Aside from its sinuous melodies, the most distinctive (and probably most divisive) aspect of Secromance is its vocals, or lack thereof. Howard uses what he calls "tuned and pitch automated vocals"—in other words, those Mac computer voices you remember playing with as a kid. This could be meant as some kind of commentary (the irony of producers using electronic equipment to express human feelings, the supposed dishonesty of electronic music), or it could be a sincere attempt to wring pathos out of his equipment. Either way, it's difficult territory. On "Been Steppin To Your Love," for example, the stilted vocals turn out hammier than the most earnest of Daft Punk ballads.
It seems like Howard's in on the joke, at least judging from a title like "See Quincy Report," which hints at just how mangled these phrases get through their stretching and pulling. And when they don't sound ridiculous, they're surprisingly affecting; the voice intoning "your wish is my every love" on "Tragedy" gains a sort of poignance after being repeated so tenaciously. At the same time, there's something pathetic about the same voice insisting "you are my possession" over lolling organ tones in "Possession," spitting out the word "heartbeat" as if it knows it'll never actually have one.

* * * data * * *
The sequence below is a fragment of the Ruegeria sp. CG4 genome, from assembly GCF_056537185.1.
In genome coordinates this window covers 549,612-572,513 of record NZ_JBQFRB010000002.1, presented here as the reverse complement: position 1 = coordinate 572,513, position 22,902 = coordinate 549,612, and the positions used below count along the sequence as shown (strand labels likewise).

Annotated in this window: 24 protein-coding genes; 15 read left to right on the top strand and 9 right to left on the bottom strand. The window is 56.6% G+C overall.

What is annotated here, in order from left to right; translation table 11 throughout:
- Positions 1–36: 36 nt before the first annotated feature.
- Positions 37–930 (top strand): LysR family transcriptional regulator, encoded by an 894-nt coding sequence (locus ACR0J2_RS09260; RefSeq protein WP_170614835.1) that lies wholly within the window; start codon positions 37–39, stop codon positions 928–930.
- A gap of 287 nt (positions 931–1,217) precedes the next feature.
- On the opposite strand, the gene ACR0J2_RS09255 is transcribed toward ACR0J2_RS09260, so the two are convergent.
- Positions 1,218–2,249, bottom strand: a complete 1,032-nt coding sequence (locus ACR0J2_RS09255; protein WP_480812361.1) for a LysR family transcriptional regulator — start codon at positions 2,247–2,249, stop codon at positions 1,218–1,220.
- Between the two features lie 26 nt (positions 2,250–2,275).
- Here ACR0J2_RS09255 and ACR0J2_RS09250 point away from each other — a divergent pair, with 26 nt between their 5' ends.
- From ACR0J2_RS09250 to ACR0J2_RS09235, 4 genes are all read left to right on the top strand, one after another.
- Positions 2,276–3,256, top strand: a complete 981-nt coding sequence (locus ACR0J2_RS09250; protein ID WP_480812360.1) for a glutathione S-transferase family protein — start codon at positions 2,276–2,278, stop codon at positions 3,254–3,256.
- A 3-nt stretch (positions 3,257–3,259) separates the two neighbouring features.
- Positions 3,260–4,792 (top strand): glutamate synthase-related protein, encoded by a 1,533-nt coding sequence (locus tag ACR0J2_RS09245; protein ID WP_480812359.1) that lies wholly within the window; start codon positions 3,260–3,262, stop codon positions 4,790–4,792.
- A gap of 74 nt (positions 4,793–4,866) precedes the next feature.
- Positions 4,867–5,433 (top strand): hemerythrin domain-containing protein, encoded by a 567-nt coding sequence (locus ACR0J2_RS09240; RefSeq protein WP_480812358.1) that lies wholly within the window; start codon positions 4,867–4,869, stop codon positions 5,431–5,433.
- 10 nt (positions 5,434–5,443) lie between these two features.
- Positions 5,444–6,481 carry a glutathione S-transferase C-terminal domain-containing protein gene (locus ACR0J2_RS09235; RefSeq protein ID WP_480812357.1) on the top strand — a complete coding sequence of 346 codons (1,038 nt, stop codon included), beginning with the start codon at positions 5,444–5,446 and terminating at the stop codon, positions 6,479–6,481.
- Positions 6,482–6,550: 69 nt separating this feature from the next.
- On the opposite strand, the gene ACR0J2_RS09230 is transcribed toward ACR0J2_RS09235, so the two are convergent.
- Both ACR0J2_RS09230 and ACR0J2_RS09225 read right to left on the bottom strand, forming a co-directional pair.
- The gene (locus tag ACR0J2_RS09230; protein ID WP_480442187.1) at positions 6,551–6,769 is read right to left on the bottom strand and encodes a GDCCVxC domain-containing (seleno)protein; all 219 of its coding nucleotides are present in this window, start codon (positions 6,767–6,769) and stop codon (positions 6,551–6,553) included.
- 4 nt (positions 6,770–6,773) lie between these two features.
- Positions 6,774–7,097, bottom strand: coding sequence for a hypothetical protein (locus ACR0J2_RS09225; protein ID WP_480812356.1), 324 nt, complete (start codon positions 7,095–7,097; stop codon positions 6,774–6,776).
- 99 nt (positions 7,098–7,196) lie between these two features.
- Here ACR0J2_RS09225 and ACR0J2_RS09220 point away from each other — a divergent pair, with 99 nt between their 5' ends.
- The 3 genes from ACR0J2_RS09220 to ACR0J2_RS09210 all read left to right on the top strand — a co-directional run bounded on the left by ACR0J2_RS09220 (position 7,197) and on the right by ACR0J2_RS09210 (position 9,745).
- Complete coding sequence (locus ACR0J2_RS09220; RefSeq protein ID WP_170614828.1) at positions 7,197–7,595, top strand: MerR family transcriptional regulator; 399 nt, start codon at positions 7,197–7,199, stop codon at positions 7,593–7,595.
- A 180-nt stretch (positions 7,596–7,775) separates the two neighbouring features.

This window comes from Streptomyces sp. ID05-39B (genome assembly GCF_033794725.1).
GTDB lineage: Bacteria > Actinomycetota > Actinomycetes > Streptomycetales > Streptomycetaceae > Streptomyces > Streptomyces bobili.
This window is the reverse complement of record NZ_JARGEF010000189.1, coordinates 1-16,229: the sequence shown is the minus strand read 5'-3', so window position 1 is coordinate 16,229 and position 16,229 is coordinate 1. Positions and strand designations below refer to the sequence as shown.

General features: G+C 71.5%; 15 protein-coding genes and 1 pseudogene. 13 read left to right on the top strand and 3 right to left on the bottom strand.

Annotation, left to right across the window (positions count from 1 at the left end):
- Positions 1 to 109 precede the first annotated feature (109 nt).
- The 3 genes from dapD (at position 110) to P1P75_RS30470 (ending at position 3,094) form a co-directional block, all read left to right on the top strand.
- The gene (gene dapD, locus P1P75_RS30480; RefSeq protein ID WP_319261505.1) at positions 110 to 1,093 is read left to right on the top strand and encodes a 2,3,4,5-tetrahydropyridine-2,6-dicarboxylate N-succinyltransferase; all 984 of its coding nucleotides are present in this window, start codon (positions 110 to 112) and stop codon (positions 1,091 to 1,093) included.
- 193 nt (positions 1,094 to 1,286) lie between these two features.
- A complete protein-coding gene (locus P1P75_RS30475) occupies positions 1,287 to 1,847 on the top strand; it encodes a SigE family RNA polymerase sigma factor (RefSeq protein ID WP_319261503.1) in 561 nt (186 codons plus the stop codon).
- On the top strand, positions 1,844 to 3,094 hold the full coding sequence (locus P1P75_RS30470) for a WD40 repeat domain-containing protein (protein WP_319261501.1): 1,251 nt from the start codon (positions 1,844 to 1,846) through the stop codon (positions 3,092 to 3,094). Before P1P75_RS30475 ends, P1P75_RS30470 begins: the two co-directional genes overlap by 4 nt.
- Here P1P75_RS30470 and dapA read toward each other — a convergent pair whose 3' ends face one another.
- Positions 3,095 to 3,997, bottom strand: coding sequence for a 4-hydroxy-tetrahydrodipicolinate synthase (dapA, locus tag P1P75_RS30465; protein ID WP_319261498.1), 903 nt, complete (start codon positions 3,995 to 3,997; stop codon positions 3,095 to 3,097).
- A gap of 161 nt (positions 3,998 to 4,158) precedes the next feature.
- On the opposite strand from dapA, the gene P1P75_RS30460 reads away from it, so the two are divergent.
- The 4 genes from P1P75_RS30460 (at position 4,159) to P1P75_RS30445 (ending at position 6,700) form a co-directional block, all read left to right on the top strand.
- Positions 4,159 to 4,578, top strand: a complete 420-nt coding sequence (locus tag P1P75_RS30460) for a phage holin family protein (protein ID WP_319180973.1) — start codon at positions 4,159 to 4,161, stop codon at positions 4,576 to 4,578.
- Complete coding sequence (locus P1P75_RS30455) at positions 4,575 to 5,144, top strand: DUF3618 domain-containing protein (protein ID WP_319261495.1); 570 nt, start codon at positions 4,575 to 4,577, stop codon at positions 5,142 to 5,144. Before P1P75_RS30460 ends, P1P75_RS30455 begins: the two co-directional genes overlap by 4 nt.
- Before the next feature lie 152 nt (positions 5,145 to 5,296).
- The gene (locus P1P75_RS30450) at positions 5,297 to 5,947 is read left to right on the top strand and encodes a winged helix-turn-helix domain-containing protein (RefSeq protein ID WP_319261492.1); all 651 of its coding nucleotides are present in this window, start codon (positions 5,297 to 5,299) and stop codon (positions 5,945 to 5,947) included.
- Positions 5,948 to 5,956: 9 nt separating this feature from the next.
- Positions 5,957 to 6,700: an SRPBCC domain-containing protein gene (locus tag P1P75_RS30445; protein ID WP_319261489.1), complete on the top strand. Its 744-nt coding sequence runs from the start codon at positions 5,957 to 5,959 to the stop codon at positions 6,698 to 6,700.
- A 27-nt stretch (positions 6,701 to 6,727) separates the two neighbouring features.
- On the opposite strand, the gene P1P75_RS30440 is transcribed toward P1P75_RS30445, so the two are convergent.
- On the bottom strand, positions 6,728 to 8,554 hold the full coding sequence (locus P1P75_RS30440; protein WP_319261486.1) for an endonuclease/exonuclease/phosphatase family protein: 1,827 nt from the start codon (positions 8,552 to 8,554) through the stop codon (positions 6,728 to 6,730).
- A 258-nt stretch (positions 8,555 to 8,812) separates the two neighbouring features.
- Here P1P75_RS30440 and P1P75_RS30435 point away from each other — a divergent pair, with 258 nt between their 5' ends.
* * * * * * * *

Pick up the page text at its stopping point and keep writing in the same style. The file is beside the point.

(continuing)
Even with such mixed results, there's something brutally honest about Secromance. Combined with Howard's gift for overt sentimentality, it hits like a ton of bricks at its best, and washes over in a pleasant blur at its worst.